Duty to Accurately Report Square Footage and Buyer Remedies for Misrepresentation

QUESTION: I measured one of my listings and calculated that the home had 2,450 square feet of heated living area. About 300 square feet of that calculation was a finished bonus room above the attached garage that had a mini-split air conditioner but no source of heat. I received an offer with a Due Diligence Fee and an Earnest Money Deposit from an out of state buyer, and my seller accepted it. The buyer is now claiming that I misrepresented the square footage, and he is demanding either a substantial price reduction or a refund of the EMD and the DDF. My seller is furious at me. Is the buyer entitled to a reduction or a refund because of my square footage calculations?

ANSWER: The buyer is likely entitled to some relief. Square footage is a material fact, and it must be accurately reported by the listing agent if square footage is provided in a listing. In a recent case study published by the North Carolina Real Estate Commission, a listing agent violated the License Law by including about 1,300 square feet of non-living area, located in a basement, in the heated living area calculation. The Commission found that the listing agent had misrepresented a material fact, committed false advertising, and was unworthy or incompetent to act in a manner which protects the public.

In your case, you knew that this bonus room did not have a heat source. The Commission’s Residential Square Footage Guidelines state that “living area,” also called “heated living area,” must be heated “ by a conventional heating system or systems (forced air, radiant, solar, etc.) that are permanently installed in the dwelling — not a portable heater or fireplace — which generates heat sufficient to make the space suitable for year-round occupancy.” Without a qualifying heat source, this bonus room could not meet the definition for heated living area and should have been reported as “other area” and not “heated living area.”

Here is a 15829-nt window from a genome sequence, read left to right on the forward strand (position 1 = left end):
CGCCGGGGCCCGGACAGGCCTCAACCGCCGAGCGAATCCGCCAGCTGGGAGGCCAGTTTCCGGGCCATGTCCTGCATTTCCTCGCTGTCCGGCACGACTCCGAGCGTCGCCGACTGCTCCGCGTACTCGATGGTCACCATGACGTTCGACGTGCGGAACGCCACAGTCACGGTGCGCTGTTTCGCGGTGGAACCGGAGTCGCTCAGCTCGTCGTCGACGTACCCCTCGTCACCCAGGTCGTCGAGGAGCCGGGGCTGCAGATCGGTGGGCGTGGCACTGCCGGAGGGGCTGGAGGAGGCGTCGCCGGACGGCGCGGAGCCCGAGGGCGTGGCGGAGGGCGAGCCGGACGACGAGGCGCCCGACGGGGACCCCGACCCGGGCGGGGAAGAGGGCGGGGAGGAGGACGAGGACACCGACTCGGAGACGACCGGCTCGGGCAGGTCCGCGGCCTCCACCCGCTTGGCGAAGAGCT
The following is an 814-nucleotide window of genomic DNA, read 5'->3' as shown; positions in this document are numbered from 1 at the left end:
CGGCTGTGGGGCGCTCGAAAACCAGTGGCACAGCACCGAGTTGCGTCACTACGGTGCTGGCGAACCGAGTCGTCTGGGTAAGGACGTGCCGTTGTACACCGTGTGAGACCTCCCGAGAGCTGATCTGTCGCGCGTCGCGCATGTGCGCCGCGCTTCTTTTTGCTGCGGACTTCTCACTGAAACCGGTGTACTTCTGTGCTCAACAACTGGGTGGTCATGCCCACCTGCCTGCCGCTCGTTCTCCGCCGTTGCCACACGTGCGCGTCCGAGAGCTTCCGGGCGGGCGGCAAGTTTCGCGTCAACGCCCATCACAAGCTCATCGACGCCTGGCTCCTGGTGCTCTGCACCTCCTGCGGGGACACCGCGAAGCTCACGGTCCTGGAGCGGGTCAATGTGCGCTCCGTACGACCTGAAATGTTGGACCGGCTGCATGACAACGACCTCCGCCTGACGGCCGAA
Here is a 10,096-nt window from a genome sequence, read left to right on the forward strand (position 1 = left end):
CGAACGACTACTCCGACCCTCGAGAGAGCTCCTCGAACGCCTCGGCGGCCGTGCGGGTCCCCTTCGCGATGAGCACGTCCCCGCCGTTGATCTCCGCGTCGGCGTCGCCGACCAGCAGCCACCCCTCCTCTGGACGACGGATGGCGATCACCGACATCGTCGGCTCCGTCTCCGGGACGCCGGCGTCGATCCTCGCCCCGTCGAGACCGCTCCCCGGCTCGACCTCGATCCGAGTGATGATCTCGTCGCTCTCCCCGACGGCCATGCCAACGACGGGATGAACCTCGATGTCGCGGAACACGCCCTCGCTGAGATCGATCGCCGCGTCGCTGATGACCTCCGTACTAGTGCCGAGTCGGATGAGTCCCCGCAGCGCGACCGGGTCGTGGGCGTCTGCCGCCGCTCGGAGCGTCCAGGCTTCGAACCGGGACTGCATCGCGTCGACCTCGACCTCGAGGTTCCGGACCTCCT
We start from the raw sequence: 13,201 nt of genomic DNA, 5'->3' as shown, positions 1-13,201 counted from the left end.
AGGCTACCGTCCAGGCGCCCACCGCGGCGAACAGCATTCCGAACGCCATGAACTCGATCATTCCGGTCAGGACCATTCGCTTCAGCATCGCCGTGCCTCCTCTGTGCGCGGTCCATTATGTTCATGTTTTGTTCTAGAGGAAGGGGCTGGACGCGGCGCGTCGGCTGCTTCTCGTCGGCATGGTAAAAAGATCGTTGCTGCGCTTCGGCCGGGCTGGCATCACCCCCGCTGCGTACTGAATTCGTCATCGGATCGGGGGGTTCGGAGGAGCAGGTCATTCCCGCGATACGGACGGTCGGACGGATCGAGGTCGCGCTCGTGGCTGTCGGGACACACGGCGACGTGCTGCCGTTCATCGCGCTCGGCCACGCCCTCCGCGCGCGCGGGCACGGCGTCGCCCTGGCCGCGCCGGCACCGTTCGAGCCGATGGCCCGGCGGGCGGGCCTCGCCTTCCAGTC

Generally speaking, a buyer and their agent are entitled to rely on a listing agent’s square footage calculations, so long as the reported square footage is not obviously incorrect. You can read our Q&A on this point here. Since the square footage was misrepresented in this case, the buyer has a good argument to make that absent your misrepresentation about a material fact, they would not have made the offer they submitted. In such circumstances, the law provides that the buyer may be entitled to damages and/or rescission or reformation of the contract.

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